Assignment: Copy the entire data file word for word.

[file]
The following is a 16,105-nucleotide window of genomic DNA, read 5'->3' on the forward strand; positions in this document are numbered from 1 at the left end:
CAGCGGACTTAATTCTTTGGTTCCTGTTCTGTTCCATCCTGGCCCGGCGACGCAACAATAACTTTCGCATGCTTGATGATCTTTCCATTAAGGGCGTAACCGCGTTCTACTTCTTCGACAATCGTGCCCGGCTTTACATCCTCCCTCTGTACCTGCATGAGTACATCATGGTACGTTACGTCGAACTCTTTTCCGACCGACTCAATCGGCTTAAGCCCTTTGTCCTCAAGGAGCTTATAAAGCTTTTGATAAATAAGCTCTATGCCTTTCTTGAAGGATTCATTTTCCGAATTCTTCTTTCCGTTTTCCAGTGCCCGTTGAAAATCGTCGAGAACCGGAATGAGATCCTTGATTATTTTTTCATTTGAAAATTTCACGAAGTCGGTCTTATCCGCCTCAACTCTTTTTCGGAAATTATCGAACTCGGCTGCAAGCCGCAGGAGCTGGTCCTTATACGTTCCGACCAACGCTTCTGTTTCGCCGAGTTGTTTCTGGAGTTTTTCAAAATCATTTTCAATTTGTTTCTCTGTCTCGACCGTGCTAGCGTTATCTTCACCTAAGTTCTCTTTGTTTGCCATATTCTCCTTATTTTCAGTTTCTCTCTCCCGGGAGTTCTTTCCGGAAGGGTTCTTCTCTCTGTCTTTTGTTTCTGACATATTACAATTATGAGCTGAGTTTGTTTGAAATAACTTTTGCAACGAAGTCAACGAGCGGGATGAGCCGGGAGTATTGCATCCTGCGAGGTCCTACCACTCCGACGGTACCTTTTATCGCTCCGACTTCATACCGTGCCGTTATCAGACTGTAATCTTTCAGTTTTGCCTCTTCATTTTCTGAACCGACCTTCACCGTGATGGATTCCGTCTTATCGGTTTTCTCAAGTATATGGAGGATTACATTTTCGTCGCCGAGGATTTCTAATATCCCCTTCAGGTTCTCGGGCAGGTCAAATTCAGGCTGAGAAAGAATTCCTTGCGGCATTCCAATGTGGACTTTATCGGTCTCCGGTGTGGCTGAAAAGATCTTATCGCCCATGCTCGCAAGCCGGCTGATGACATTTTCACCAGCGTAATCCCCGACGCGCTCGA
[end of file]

The following is a 16,105-nucleotide window of genomic DNA, read 5'->3' on the forward strand; positions in this document are numbered from 1 at the left end:
CAGCGGACTTAATTCTTTGGTTCCTGTTCTGTTCCATCCTGGCCCGGCGACGCAACAATAACTTTCGCATGCTTGATGATCTTTCCATTAAGGGCGTAACCGCGTTCTACTTCTTCGACAATCGTGCCCGGCTTTACATCCTCCCTCTGTACCTGCATGAGTACATCATGGTACGTTACGTCGAACTCTTTTCCGACCGACTCAATCGGCTTAAGCCCTTTGTCCTCAAGGAGCTTATAAAGCTTTTGATAAATAAGCTCTATGCCTTTCTTGAAGGATTCATTTTCCGAATTCTTCTTTCCGTTTTCCAGTGCCCGTTGAAAATCGTCGAGAACCGGAATGAGATCCTTGATTATTTTTTCATTTGAAAATTTCACGAAGTCGGTCTTATCCGCCTCAACTCTTTTTCGGAAATTATCGAACTCGGCTGCAAGCCGCAGGAGCTGGTCCTTATACGTTCCGACCAACGCTTCTGTTTCGCCGAGTTGTTTCTGGAGTTTTTCAAAATCATTTTCAATTTGTTTCTCTGTCTCGACCGTGCTAGCGTTATCTTCACCTAAGTTCTCTTTGTTTGCCATATTCTCCTTATTTTCAGTTTCTCTCTCCCGGGAGTTCTTTCCGGAAGGGTTCTTCTCTCTGTCTTTTGTTTCTGACATATTACAATTATGAGCTGAGTTTGTTTGAAATAACTTTTGCAACGAAGTCAACGAGCGGGATGAGCCGGGAGTATTGCATCCTGCGAGGTCCTACCACTCCGACGGTACCTTTTATCGCTCCGACTTCATACCGTGCCGTTATCAGACTGTAATCTTTCAGTTTTGCCTCTTCATTTTCTGAACCGACCTTCACCGTGATGGATTCCGTCTTATCGGTTTTCTCAAGTATATGGAGGATTACATTTTCGTCGCCGAGGATTTCTAATATCCCCTTCAGGTTCTCGGGCAGGTCAAATTCAGGCTGAGAAAGAATTCCTTGCGGCATTCCAATGTGGACTTTATCGGTCTCCGGTGTGGCTGAAAAGATCTTATCGCCCATGCTCGCAAGCCGGCTGATGACATTTTCACCAGCGTAATCCCCGACGCGCTCGA